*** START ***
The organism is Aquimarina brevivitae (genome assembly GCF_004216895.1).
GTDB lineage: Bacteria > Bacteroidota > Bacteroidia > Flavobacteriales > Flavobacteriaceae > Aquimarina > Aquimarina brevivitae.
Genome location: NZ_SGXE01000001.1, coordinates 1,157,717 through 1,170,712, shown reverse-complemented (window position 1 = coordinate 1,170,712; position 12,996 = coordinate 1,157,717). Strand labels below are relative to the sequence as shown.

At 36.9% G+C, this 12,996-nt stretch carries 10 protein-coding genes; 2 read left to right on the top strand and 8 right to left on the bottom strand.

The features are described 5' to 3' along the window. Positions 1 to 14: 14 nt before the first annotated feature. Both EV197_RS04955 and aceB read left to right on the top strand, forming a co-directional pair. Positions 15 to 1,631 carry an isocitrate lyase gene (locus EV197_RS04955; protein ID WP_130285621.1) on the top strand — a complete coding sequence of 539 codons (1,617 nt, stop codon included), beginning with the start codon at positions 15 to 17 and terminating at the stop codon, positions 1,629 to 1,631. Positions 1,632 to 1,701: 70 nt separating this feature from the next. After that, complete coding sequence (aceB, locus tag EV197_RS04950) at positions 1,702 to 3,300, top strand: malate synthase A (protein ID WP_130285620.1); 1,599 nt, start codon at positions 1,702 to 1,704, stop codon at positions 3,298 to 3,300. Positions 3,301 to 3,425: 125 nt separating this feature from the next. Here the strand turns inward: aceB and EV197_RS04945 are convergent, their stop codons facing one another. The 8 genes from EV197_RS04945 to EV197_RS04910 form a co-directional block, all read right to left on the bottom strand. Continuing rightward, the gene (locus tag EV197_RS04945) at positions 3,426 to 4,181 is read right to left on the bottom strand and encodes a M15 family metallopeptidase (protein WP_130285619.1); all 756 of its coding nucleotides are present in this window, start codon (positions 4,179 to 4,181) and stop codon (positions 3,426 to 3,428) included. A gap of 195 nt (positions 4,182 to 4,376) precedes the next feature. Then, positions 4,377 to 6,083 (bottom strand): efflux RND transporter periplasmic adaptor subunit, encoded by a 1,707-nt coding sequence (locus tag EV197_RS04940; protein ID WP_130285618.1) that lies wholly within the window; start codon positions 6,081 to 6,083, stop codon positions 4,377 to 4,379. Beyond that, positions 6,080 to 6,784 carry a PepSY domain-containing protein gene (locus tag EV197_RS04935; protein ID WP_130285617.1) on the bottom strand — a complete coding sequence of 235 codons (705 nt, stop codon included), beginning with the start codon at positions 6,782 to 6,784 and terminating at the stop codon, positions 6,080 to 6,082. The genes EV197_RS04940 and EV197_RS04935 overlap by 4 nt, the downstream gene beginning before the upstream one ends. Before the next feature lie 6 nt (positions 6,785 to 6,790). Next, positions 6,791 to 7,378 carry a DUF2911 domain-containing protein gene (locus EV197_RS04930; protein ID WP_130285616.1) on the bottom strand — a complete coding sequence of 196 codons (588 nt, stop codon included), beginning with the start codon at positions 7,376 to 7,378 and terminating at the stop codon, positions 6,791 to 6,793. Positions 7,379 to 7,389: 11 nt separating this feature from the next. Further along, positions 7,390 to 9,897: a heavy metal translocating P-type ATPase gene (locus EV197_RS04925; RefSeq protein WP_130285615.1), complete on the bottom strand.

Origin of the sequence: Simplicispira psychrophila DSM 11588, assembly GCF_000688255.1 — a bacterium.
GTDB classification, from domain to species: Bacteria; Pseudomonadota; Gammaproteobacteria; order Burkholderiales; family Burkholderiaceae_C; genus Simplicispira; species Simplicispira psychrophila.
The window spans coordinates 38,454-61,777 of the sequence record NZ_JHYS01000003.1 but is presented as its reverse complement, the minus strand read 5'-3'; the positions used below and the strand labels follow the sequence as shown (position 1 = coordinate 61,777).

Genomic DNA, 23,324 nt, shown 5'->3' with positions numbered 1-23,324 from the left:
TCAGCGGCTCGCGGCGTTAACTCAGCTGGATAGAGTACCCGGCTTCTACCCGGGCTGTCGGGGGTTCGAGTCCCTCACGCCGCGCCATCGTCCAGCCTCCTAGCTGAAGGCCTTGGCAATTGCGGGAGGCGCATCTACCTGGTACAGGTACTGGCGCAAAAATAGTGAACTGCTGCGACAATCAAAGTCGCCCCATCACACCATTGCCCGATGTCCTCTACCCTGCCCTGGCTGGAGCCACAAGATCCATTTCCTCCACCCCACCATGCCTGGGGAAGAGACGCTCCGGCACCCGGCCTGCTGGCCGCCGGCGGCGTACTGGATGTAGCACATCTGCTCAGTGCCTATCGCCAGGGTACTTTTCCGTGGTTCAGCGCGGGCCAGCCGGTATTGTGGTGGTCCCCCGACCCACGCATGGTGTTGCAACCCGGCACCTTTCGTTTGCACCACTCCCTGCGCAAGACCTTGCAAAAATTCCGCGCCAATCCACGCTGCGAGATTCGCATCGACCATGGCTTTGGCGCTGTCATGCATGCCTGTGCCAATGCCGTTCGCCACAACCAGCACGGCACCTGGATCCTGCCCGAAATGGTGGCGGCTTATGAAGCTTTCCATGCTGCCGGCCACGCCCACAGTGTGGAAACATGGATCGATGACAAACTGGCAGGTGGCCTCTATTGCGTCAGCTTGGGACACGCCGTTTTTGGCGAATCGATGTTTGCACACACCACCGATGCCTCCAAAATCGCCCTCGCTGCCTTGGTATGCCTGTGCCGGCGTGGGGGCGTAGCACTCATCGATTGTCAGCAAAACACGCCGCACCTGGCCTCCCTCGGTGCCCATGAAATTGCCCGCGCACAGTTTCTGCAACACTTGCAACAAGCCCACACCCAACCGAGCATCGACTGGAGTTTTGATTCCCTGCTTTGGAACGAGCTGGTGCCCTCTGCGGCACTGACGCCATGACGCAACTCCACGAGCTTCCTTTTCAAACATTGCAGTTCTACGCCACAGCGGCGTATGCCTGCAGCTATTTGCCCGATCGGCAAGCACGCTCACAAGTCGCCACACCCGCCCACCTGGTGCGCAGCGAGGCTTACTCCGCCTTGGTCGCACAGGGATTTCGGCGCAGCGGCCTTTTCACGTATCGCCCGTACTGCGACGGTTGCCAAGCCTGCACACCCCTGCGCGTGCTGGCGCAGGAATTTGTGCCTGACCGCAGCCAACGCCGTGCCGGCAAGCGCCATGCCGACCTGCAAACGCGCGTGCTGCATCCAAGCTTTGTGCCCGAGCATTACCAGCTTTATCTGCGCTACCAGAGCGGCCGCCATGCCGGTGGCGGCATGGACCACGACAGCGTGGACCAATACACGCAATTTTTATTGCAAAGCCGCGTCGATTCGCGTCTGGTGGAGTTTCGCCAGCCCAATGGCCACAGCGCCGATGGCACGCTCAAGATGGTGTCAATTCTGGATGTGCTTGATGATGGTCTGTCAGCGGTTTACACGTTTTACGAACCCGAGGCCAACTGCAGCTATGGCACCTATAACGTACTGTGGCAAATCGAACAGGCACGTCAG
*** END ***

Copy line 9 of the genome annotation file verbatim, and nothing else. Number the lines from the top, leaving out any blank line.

Genomic DNA, 23,324 nt, shown 5'->3' with positions numbered 1-23,324 from the left: